IRVINE, Calif.--(BUSINESS WIRE)--Kurion, Inc., an innovator in nuclear waste management, announced that as of August 17th cesium levels in the contaminated water within the facilities of the tsunami-damaged Fukushima Daiichi Nuclear Plant had dropped by more than 40% since startup of the Kurion Ion Specific Media System two months earlier on June 17th. As a member of the site’s unprecedented reactor water cooling Water Treatment Facility (see Cesium Adsorption Instruments), the design goal of the Kurion 50 MT/hour (220 gpm) rated system is to remove approximately 99.9% of the cesium, the principal source of radioactivity in the contaminated water. In fact, when originally operated in its design configuration the system was removing cesium by a factor of 70,000 (99.999% removal).
The reliability, safety, and robustness of the Kurion system was recently confirmed by the August 16th analysis of Water Treatment Facility operations that shows, with the exception of a few initial operational missteps regarding incorrect valve alignments or having the system taken off line over dose buildup at the first skid (subsequently determined to originate from the upstream feed piping and not the Kurion vessels or media), the Kurion system has quick upset recovery mechanisms and no constraining radioactive hotspots.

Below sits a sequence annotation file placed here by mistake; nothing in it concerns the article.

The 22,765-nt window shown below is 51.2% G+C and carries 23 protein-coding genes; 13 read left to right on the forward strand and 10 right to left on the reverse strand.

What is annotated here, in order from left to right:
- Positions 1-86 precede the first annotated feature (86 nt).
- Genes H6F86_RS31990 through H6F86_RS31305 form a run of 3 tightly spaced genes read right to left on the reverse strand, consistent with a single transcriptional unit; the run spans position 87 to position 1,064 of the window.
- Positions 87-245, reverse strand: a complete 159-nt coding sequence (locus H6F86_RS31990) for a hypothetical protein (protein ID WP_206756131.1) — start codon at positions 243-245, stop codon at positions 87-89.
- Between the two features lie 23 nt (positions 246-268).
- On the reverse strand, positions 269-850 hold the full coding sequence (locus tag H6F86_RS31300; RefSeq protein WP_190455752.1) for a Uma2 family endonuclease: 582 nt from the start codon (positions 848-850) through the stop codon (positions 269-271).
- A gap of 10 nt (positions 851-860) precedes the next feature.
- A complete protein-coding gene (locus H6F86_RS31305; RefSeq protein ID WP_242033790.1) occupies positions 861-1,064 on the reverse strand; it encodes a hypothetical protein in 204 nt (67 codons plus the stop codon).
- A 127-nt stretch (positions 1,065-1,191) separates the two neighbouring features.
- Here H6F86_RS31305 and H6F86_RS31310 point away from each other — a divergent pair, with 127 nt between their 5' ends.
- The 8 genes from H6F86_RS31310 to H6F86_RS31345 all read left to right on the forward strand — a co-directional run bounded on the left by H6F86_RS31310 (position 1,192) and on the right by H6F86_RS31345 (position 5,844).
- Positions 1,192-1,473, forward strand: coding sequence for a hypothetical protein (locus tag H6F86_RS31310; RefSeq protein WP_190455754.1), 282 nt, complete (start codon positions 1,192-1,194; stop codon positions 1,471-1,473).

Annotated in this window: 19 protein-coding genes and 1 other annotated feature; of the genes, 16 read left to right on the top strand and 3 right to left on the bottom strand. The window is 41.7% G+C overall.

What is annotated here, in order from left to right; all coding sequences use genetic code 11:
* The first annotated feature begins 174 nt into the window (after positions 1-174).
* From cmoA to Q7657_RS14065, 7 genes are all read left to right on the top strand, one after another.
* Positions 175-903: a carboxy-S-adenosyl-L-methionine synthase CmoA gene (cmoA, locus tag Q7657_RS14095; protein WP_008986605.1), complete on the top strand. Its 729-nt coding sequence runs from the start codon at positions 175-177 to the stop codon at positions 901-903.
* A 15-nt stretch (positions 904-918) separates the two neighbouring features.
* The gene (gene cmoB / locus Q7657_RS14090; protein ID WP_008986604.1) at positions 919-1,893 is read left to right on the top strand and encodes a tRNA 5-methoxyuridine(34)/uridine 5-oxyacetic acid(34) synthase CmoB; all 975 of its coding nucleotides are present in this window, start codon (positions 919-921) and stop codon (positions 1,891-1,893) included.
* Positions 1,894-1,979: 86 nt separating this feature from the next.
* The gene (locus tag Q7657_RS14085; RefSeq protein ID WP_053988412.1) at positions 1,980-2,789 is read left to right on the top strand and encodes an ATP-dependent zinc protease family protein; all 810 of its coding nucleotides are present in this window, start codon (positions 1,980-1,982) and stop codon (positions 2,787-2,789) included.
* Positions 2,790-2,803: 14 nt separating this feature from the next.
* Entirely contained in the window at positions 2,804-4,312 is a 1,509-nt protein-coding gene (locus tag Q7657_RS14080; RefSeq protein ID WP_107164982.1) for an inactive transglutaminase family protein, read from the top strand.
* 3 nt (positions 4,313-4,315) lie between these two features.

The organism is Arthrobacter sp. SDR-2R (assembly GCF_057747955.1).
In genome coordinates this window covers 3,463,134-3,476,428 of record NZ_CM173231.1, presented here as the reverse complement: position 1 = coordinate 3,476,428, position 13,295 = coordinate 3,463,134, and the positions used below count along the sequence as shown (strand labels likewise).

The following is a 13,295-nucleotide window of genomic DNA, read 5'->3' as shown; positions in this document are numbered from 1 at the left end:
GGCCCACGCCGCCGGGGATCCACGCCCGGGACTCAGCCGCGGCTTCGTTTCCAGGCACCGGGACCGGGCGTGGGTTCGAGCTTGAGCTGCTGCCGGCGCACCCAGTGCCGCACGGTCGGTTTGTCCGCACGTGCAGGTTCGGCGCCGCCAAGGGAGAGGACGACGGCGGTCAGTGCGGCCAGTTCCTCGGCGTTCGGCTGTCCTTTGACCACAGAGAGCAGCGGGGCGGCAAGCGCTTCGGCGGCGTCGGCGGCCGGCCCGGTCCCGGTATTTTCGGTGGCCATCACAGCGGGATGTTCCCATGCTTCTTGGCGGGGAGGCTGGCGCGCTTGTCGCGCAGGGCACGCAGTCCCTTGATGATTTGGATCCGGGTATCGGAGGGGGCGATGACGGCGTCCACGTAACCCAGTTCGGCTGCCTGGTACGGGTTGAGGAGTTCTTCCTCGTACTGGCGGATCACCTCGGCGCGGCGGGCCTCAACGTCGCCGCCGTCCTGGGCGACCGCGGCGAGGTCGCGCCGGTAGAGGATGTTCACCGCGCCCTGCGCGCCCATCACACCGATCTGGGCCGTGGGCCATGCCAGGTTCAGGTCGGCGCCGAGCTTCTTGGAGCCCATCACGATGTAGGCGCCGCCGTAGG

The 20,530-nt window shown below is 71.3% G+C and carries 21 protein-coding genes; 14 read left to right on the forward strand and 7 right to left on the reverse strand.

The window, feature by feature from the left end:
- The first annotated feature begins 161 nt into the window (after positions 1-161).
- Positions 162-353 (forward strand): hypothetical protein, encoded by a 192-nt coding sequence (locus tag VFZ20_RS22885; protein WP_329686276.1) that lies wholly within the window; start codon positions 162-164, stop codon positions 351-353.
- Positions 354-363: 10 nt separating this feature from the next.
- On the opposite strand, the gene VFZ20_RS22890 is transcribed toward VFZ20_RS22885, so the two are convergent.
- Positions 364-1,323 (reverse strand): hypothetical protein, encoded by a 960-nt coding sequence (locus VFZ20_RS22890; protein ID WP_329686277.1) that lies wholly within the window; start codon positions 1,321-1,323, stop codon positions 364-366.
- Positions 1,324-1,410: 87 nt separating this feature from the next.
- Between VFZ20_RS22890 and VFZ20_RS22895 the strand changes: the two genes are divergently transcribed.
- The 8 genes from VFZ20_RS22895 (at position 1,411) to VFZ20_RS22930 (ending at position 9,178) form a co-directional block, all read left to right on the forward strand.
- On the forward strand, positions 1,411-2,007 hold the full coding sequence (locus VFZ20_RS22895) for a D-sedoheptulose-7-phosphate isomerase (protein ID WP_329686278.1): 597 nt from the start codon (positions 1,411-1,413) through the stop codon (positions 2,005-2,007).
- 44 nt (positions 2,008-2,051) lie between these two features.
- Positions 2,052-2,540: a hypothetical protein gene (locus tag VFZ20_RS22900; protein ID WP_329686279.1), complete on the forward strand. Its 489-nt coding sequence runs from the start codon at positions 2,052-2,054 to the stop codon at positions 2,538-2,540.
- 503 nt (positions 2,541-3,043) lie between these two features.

The August 16th analysis confirms that pump redundancy in the Kurion system allows for prompt resumption of operations following a pump trip, minimizing throughput impacts. In fact, because of its pump redundancies and high design margin the system has recently been operating at its design throughput with only three of its four lines, limited by the processing capacity of downstream Water Treatment Facility systems. Since its cesium removal technology is a passive approach, the Kurion system is capable of operating using no system pumps with sufficient pressure at the inlet connection.
Additional processing capacity (Cesium absorption Instruments No. 2) started up August 18th with the goal of polishing the Kurion effluent by removing the small amount of remaining cesium or operating in parallel to increase the Water Treatment Facility processing rate to 100 MT/hour.
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